In one consumer products manufacturing client, the founder who was loved and admired in both his company and industry became stricken with cancer and quickly passed away. The founder had such a strong personal style and a high degree of influence that no one considered developing a succession plan in the event of a leadership vacuum. Despite this sudden shock to the previously successful organization, the company’s Board acted within days to engage one of our colleagues as the interim CEO, granting him a broad mandate to stabilize the business and eventually position it for its sale. The interim CEO provided stability to the customers, suppliers, and employees, all of whom were concerned about the founder’s sudden demise. We quickly stabilized and grew the business through reducing costs, refining market strategy, and driving revenue growth. Based on the highly successful short-term transition of the company, we recommended to the Board that the business be sold. The Board agreed, and the net outcome was a lucrative return for the shareholders, a positive result for the other stakeholders, and a sustainable future for the company in the hands of another owner.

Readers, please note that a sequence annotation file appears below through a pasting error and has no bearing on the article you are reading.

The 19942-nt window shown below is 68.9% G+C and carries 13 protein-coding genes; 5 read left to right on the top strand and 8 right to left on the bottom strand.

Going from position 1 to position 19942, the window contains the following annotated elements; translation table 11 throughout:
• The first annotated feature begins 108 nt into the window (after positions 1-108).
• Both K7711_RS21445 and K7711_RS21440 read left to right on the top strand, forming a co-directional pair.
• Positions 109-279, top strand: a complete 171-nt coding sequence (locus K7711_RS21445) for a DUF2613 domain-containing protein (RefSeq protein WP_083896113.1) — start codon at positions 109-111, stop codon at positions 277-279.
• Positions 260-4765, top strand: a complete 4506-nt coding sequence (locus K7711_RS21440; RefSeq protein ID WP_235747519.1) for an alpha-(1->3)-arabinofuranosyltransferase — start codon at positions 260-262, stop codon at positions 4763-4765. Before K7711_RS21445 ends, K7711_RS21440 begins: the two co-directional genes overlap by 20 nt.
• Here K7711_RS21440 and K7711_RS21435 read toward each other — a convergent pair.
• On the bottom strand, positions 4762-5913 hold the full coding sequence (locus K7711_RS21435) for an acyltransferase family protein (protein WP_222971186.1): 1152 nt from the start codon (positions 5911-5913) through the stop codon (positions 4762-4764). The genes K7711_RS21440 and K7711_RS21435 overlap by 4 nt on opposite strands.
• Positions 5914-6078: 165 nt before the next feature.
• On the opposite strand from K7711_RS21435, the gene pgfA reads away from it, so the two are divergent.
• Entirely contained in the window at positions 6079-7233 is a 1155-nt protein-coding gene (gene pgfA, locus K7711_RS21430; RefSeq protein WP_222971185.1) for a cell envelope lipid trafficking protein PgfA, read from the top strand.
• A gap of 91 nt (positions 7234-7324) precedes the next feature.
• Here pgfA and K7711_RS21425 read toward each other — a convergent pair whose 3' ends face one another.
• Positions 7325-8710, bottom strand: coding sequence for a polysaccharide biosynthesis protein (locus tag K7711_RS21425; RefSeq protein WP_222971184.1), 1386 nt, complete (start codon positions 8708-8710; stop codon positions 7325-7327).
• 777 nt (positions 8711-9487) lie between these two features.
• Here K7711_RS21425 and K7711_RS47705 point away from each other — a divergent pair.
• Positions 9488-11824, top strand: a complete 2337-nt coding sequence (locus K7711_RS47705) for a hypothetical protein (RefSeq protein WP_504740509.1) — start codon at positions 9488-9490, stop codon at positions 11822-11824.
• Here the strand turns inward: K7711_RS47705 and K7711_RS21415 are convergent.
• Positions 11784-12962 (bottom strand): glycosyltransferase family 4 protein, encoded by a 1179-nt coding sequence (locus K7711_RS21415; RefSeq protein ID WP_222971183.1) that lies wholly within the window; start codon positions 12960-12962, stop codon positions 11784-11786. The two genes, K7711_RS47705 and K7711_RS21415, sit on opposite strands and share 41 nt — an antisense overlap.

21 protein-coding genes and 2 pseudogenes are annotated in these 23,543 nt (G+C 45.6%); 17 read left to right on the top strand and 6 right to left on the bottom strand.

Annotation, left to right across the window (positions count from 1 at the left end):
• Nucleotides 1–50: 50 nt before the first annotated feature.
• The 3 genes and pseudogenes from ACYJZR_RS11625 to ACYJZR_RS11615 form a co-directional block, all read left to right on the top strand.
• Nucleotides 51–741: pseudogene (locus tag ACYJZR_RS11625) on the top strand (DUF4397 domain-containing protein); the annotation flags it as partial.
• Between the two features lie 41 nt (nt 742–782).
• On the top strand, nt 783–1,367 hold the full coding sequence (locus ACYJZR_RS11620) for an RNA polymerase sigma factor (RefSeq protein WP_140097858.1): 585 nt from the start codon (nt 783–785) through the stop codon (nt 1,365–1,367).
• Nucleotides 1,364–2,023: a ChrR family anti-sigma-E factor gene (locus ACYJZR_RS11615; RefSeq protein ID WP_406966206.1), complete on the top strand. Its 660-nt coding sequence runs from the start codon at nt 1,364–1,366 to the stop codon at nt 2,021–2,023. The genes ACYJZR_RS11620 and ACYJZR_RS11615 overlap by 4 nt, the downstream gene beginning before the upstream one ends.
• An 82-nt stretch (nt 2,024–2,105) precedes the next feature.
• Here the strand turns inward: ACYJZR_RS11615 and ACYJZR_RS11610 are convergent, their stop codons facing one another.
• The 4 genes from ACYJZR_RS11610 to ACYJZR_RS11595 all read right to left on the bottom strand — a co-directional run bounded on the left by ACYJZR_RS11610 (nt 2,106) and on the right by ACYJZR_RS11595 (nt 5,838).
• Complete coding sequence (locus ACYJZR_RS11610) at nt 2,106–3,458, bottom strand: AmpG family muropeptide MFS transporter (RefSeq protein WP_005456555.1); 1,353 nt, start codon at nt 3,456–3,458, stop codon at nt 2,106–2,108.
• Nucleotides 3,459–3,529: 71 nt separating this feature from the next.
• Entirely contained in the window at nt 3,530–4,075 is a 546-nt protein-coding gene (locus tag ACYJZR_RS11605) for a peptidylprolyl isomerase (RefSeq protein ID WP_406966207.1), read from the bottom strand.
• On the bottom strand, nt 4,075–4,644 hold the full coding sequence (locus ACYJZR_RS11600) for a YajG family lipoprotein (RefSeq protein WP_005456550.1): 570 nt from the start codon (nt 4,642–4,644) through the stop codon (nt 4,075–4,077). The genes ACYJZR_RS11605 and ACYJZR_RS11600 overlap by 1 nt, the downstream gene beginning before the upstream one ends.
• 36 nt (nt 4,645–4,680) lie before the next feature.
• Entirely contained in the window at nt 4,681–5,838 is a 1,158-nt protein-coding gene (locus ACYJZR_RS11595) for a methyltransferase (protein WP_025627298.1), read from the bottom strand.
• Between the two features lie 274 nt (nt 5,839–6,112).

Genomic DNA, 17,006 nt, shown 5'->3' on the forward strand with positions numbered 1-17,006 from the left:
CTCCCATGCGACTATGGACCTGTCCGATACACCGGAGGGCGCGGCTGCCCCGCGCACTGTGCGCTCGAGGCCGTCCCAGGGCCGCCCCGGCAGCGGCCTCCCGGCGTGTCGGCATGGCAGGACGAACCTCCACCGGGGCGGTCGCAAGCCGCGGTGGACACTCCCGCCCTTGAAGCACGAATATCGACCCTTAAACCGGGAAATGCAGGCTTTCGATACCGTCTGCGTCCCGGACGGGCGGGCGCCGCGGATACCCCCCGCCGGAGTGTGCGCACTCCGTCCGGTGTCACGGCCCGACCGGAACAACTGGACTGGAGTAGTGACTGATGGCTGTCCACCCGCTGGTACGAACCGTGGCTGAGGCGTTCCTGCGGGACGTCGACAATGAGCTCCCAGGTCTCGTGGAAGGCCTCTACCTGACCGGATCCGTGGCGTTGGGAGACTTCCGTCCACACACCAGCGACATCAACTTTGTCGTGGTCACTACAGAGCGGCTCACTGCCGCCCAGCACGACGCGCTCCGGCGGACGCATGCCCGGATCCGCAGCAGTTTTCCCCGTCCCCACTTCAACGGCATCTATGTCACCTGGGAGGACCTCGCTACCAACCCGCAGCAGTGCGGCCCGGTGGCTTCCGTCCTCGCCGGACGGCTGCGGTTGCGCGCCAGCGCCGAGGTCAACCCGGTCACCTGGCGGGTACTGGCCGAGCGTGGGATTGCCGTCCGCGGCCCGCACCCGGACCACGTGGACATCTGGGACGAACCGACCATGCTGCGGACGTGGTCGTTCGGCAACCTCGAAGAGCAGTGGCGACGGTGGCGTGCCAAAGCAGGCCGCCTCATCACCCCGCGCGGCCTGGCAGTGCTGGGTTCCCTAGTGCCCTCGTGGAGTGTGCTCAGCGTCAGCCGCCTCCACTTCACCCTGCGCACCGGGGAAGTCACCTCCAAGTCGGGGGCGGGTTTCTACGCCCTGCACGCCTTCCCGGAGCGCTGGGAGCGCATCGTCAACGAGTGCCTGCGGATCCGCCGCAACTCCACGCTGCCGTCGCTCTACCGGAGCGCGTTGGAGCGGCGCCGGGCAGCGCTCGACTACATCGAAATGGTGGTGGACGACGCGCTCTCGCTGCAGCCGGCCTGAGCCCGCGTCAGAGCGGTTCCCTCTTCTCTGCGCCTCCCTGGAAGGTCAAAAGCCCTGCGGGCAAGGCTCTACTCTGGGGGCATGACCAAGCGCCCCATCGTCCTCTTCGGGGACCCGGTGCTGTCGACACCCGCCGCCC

Companies can benefit from interim managers in both financially strong and failing situations. However, interim managers require a unique set of restructuring skills when the business gradually declines and suddenly finds itself in a financial crisis. These interim managers often carry the title of Chief Restructuring Officer (“CRO”), require a different mindset and agreed-upon objectives irrespective of the C-suite title, and have a more defined time frame to fulfill those objectives than an interim CEO.